As the exigencies which prompted, at a late date, the change of plans in the compilation of this work, left the messages and papers of the McKinley administration incomplete and defective, it has been felt that the time has now arrived for their collection. In this supplement are included the messages, proclamations and executive orders of President McKinley which do not appear in Volume X, and those of his successor, President Roosevelt, to date. They set forth the home affairs of the nation, and illustrate the stability of the government and institutions of the United States. They demonstrate that affairs were conducted with attention and directness unaffected by the apparently distracting, but glorious, incidents, which marked her interposition by arms and the extension of her sheltering aegis to Cuba. They teach us that the foundations of this country are deep-rooted and that the process of nation-building, as recounted in these volumes, has proceeded upon right lines and with an unbounded fidelity to principle and purpose.
George Raywood Devitt.
Washington, D.C., October 1, 1902.
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March 4, 1897, to September 14, 1901
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(For portrait and early biographical sketch see Vol. X, pp. 125, 126, 127)
At the National Republican Convention which met at Philadelphia in June, 1901, William McKinley was again nominated the Republican candidate for the Presidency of the United States. At the November election he was re-elected, receiving 292 electoral votes, against 155 votes for William J. Bryan.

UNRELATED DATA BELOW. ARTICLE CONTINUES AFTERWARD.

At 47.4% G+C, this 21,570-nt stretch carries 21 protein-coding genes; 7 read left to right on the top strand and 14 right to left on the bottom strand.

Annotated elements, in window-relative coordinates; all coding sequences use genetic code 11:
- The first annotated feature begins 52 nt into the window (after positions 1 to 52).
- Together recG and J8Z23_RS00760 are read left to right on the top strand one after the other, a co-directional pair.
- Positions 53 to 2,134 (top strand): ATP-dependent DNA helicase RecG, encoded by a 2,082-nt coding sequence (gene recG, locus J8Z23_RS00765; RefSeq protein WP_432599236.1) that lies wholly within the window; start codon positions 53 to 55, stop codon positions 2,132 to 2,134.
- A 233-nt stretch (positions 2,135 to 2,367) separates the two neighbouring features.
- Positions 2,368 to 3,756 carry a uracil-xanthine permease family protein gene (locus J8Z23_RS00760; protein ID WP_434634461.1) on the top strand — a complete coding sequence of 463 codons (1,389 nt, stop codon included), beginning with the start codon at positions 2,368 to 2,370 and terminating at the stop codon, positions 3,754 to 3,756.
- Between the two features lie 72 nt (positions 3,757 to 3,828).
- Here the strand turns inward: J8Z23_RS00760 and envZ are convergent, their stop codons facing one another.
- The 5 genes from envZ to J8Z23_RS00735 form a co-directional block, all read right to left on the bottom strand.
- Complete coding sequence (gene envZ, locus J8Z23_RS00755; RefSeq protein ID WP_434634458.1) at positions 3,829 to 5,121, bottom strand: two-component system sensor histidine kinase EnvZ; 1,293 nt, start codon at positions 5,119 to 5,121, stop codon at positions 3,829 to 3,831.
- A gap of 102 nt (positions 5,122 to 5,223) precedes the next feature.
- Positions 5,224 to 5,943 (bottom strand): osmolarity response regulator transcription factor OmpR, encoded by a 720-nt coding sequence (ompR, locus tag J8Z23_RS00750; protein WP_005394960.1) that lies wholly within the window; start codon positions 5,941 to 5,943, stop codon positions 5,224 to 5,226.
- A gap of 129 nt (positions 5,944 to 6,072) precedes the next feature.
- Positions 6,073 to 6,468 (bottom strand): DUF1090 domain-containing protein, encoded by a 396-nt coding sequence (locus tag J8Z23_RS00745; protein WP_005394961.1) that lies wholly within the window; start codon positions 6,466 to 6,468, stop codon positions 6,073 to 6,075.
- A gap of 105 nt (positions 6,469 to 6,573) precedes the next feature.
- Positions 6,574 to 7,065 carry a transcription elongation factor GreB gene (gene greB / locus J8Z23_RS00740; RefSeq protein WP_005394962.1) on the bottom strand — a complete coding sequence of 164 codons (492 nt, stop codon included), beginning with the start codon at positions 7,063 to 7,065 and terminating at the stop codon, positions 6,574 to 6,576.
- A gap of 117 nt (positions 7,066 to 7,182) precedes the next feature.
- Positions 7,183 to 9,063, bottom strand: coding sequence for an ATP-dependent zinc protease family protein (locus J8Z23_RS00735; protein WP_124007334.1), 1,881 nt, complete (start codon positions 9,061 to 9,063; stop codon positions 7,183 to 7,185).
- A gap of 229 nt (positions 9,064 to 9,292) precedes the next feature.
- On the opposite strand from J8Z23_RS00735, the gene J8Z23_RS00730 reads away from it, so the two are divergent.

In September, 1901, he accepted an invitation to be present at the Pan-American Exposition at Buffalo. On September 5 he delivered his last public utterance to the people, in the Temple of Music, to a vast audience. The next day, returning from a short trip to Niagara Falls, he yielded to the wishes of the people and held a reception in the Temple. Among those who, passing in single file, took him by the hand, was one who approached with his hand wrapped and held to his breast as though injured. Concealed within the covering was a loaded revolver; and as he gave his other hand to the President, a token of friendship, he quickly fired two shots, from the effects of which the President sank into the arms of those near him. He was taken to the residence of Mr. John G. Milburn, President of the Exposition Company, where on September 14, 1901, after an unexpected relapse, he died. The body was taken to Washington, D.C., and the state funeral was held in the rotunda of the Capitol. Thence the body was taken to his home in Canton, Ohio, for interment.